In any academic discussion of social welfare policy, the debate usually ends up addressing the (tiresome) question of “Why can’t the US be more like Sweden?” Sweden is widely seen as a prosperous and egalitarian, whereas the United States is seen as prosperous and individualistic.
A fascinating new NBER paper by Price Fishback turns the conventional wisdom on its head. The usual statistics compare gross public spending on social welfare as a percent of GDP. In this comparison, Sweden and the other Nordic countries spend twice as much as the U.S.
But Fishback makes three commonsense adjustments:
1. He changes gross expenditures to net expenditures. In Nordic countries, taxes on social benefits are generally much higher than the US, and the US has various tax incentives (such as the Eearned Income Tax Credit) which should count as social expenditures.
2. He changes the comparison to a per capita basis, rather than share of GDP.
3. He adds in private social expenditures in addition to public.
So what we end up with is the net expenditures actually going to social welfare programs, such as health care, disability insurance, and old-age care on a per capita basis. In other words, how much is each Swede getting on average from the welfare state v. how much each American is getting on average.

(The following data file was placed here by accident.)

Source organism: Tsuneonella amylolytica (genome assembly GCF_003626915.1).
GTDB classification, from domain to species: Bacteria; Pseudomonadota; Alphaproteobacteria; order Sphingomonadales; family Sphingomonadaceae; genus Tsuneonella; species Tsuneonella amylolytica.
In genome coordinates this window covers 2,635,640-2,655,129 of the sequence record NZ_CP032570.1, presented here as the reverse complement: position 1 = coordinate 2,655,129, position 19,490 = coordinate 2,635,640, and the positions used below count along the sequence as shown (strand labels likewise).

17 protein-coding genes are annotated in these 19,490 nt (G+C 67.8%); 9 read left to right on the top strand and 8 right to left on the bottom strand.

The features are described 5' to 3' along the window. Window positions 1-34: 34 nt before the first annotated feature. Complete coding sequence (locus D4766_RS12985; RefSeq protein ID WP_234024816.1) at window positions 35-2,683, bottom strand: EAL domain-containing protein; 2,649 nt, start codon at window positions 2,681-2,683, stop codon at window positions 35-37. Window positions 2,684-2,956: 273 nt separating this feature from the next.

The surprising answer is that the US spends more on social welfare than any of the Nordic countries, and the gap has been growing in real terms since 1993.
Net per capital social expenditures (adjusted for purchasing power parity):
Now people (like me!) would argue that the US being out front is not necessarily a good thing. I also would exercise caution in claiming that these figures actually translate into social welfare. I think the safety net in the US is much more porous than in the Nordic countries, for instance.
But it is always fun when careful analysis turns the conventional wisdom on its head.